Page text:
Rock and Roll History
Ok kids, gather round, it’s time for another rock and roll history lesson by way of reviewing a new release. Todd Rundgren has a long and storied career, there is no other way to slice it. He started out as a psychedelic garage rocker in Nazz, before jumping feet first into Progressive Rock first as a solo performer, then as a member of the band Utopia. While prolifically recording his own solo and group material, he also found time to produce some of the most iconic, if not legendary, rock and roll albums of the 1970s: The New York Dolls self-titled debut album, Remote Control by the Tubes, and Meatloaf’s immortal Bat out of Hell.
Todd Rundgren has nothing to prove to anyone and has plenty of laurels to rest on. He could very easily sit back and collect royalty checks, living the life of Riley, but still he records and writes and performs. He’s doing this for fun at this point, for the love of the craft, and that sense of joy comes through on this album, Global.
“Terra Firma” is the standout cut on this record. Pulsing synth pads and echo effects create an ethereal vibe and the lyrics manage to incorporate Christopher Columbus’s first voyage to the New World, the flight of Apollo 7, and longing for home and family from far away. “Fate” is also musically lush and emotive, a song that deals with the topic of addiction. While some of the other songs on this record come off as being too on the nose (more on that later), here he manages to temper the directness of his message with artful imagery.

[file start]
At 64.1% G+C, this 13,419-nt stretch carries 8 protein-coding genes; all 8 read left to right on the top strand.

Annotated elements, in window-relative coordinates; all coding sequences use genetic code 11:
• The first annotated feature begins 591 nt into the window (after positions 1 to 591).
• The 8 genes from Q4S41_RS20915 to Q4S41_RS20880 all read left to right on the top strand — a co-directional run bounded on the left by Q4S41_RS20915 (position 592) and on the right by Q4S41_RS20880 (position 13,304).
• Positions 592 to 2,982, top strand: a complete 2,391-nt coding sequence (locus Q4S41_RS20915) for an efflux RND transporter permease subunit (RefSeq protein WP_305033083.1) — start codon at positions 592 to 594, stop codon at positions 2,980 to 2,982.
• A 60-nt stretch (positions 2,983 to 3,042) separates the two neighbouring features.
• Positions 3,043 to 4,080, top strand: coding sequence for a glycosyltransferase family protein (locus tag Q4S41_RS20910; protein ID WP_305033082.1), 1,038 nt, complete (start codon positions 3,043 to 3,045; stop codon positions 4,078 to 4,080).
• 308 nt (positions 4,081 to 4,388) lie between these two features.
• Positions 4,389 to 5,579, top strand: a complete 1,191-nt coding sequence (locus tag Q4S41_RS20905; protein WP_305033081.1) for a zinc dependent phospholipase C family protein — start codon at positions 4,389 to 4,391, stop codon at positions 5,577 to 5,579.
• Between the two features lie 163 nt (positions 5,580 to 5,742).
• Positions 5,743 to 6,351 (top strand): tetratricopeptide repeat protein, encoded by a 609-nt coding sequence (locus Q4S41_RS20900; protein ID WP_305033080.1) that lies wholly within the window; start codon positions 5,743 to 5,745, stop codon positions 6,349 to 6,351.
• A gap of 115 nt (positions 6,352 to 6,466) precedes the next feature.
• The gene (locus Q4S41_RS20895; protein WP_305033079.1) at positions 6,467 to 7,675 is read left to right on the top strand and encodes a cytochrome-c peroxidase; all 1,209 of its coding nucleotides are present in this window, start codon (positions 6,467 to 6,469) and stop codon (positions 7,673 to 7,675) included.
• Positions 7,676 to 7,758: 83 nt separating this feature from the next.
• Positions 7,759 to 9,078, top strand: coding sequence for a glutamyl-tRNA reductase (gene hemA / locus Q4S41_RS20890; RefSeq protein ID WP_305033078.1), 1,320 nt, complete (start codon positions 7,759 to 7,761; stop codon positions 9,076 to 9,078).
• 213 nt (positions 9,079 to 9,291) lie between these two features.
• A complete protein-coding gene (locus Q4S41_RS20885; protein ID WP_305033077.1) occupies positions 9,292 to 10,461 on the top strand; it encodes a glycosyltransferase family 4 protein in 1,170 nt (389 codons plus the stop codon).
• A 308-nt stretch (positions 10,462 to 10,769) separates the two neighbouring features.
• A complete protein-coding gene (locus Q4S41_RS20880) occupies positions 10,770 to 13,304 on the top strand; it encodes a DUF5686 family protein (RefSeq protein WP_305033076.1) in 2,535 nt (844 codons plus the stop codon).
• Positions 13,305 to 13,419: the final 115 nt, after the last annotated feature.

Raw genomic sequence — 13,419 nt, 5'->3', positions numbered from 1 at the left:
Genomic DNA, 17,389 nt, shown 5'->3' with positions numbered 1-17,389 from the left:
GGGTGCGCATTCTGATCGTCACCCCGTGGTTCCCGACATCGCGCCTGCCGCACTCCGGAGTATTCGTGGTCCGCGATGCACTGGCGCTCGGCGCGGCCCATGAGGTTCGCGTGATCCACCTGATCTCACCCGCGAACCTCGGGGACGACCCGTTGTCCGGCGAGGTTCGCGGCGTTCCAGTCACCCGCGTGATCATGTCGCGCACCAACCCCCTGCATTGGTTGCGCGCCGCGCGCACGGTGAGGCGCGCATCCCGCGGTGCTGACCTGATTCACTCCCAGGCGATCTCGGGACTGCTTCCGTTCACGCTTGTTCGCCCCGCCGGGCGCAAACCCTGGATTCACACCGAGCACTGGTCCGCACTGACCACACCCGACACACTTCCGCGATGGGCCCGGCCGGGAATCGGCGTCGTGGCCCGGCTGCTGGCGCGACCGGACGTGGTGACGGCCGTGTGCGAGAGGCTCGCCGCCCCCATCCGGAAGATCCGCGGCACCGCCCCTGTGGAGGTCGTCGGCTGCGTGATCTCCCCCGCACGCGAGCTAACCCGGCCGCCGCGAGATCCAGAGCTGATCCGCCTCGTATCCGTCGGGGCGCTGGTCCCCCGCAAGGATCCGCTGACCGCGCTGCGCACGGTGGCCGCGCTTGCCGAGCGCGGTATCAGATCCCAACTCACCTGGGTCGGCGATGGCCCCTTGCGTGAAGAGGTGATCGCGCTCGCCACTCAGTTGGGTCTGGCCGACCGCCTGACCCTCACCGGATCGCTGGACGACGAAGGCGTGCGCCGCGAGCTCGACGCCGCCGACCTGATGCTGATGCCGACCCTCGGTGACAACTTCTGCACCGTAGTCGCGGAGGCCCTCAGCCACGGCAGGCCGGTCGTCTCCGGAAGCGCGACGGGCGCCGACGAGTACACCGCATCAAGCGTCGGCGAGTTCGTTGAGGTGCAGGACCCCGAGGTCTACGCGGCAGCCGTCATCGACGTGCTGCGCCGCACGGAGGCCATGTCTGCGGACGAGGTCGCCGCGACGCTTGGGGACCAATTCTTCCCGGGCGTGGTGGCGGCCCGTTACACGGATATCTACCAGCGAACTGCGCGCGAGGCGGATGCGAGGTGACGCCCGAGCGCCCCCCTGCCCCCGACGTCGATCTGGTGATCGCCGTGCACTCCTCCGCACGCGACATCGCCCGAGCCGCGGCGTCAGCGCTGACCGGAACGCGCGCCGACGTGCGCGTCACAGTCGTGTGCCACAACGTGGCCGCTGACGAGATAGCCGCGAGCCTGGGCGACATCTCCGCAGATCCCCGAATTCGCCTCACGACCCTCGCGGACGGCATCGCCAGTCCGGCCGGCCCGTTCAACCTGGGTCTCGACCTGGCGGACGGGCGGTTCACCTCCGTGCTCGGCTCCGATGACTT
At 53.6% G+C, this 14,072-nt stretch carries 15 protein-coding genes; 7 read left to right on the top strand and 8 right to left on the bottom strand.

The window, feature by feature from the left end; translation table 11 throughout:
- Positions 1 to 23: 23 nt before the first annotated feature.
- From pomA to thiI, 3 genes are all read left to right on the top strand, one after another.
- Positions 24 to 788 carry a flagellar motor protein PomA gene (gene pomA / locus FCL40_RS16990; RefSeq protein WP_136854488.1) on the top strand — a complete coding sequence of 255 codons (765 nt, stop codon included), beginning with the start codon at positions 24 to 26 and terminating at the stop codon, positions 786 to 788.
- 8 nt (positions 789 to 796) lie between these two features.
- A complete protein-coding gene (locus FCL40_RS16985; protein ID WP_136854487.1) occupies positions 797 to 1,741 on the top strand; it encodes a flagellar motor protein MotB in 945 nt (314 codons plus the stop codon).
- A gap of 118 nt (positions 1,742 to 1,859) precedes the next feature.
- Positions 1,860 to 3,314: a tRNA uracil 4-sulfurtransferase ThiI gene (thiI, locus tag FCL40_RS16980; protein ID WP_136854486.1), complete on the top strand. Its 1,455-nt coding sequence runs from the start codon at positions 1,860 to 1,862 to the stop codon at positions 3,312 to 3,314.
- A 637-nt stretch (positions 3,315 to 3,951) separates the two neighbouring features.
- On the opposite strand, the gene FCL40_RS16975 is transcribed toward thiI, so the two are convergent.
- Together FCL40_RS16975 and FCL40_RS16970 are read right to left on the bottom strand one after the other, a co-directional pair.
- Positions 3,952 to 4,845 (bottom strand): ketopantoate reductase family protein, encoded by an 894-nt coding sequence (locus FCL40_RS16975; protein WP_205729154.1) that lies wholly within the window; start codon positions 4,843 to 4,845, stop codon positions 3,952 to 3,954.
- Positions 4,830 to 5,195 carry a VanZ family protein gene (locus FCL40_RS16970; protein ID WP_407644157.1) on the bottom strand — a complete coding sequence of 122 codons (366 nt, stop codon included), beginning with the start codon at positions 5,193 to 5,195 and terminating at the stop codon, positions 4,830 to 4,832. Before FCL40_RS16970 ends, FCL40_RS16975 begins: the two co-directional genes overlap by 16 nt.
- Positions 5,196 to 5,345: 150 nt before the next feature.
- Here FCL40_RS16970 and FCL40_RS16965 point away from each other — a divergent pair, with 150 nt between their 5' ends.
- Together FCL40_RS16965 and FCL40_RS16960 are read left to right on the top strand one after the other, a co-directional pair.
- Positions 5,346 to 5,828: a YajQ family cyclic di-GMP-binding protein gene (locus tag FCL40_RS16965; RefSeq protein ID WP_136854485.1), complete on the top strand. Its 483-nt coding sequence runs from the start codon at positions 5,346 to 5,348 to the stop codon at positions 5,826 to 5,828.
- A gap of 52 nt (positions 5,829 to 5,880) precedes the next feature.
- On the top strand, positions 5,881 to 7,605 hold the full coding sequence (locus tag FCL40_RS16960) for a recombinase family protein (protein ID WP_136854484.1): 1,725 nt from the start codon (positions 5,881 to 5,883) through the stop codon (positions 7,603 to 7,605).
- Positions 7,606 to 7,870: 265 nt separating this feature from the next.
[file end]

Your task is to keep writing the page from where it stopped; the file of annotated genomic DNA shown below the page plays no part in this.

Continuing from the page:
The downsides to Global are mostly lyrical ones. Most of the lyrics are commentary on the state of the world and are direct to the point of feeling heavy handed. The sentiment is admirable, be it celebrating women in “Earth Mother” or talking about the need to preserve the planet in “This Island Earth,” but the lyrics border on being preachy and reductive. That said, this album is Rundgren’s platform and these are issues he feels strongly about. Sometimes being direct is a better way to get a message across than by being overly oblique.
So ends the review, and so ends the lesson, thanks to Rundgren’s latest output, Global.